Second, the entire Marine Corps will benefit from increased doctrinal and tactical proficiency as officers prepare for qualification exams. A rising tide will lift all boats as officers develop a deeper understanding of doctrine, tactics, applicable legal knowledge, and other topics most relevant to success in command and on senior staffs. As with the shift to dead-hang pull ups, Marine officers will all get stronger as they adapt to an elevated expectation.
Third, competitive exams will improve the Corps’ ability to select the best for resident schools and command. Current selection boards are forced to make these decisions using primarily subjective, and perhaps ambiguous, fitness reports. The only objective data currently available to selection boards are an entry-level AFQT score, height, weight, marksmanship qualifications, and physical fitness test scores. Boards need better objective information on the relative professional competence of each officer under consideration.
Finally, resident PME will be more productive when entering students have already studied extensively for qualification exams. Students will have demonstrated superior understanding through exam performance, and courses will be able to start from a higher baseline of knowledge, beginning where the qualification examination leaves off.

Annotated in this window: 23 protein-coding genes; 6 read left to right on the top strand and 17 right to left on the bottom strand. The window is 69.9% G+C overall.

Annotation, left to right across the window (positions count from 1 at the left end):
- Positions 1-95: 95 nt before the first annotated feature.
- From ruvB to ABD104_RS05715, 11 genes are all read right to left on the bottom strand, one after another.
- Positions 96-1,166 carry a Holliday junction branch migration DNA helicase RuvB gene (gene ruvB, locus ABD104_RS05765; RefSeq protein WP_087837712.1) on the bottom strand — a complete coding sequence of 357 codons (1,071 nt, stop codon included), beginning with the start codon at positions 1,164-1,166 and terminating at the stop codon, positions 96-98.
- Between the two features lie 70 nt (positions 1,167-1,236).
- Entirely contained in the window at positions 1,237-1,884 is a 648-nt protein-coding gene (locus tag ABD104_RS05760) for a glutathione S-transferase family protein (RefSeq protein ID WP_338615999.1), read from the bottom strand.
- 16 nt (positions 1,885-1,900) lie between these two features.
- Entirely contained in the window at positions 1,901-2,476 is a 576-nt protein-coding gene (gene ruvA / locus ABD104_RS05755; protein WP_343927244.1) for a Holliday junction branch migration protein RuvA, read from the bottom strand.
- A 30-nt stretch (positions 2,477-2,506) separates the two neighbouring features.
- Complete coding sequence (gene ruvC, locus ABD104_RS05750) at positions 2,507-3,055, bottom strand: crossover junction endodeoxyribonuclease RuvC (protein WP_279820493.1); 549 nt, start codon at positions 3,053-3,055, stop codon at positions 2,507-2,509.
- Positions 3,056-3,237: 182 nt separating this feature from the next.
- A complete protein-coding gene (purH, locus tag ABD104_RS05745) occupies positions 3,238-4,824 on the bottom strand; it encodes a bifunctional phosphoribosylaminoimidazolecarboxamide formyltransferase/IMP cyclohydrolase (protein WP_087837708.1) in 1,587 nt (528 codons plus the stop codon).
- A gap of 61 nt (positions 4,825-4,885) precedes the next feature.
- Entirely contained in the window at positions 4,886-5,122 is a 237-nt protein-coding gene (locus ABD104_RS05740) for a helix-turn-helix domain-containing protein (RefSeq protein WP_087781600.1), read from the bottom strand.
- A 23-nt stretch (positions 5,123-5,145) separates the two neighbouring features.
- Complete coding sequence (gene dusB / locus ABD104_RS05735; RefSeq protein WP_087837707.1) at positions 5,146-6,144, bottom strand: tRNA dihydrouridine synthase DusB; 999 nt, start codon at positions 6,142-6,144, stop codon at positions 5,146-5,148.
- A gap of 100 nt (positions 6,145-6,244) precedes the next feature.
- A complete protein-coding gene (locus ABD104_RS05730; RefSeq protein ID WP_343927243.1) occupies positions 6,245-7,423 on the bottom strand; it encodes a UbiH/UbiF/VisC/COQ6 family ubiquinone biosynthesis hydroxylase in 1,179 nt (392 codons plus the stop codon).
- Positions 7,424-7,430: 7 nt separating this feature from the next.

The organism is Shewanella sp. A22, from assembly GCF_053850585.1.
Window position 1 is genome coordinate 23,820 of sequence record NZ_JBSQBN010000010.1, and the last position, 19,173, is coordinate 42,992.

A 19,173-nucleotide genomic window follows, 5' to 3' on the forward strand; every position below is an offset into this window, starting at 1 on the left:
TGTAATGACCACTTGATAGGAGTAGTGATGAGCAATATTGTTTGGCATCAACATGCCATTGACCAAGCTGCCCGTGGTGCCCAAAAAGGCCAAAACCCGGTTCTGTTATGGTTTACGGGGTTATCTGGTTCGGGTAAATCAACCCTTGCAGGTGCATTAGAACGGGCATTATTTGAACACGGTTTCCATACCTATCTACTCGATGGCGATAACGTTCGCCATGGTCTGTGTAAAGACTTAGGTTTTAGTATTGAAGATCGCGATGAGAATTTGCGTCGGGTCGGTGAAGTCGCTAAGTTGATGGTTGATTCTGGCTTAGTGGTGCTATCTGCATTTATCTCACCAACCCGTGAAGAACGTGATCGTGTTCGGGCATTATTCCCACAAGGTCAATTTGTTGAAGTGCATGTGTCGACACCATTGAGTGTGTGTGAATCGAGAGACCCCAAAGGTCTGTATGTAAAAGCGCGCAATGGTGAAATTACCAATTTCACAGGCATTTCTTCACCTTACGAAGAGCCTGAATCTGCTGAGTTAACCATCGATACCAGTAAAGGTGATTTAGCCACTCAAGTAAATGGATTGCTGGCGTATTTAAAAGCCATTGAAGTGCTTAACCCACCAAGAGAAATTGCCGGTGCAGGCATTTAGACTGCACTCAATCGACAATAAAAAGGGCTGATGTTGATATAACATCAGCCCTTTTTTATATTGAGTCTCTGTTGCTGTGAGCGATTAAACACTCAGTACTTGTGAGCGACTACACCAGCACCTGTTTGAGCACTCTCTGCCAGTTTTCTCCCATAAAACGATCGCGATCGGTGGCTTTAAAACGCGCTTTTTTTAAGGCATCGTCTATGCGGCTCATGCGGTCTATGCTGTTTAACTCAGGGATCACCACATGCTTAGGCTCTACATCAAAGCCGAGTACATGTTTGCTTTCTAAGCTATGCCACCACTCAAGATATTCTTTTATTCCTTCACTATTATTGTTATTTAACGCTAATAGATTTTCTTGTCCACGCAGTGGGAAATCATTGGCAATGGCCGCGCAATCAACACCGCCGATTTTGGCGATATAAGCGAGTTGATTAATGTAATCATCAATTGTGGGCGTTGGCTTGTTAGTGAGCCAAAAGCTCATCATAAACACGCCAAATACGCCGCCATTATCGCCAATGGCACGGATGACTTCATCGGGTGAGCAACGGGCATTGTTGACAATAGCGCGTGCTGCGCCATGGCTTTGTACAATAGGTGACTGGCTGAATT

In discussions with peers, four consistent objections to officer qualification exams are commonly raised. The first and most common is a concern for ensuring “fairness.” Those making this objection argue that competition would deny resident PME and command to well-intentioned, but less qualified officers. However, it rests on the premise that less proficient officers are owed prestigious opportunities and responsibilities. Yet as previously mentioned, the Marine Corps is obligated first to provide the nation with the best combat forces, and then to provide Marines and sailors with the most qualified and competent leaders. No officer is “owed” resident PME or command; every officer should compete to earn these opportunities.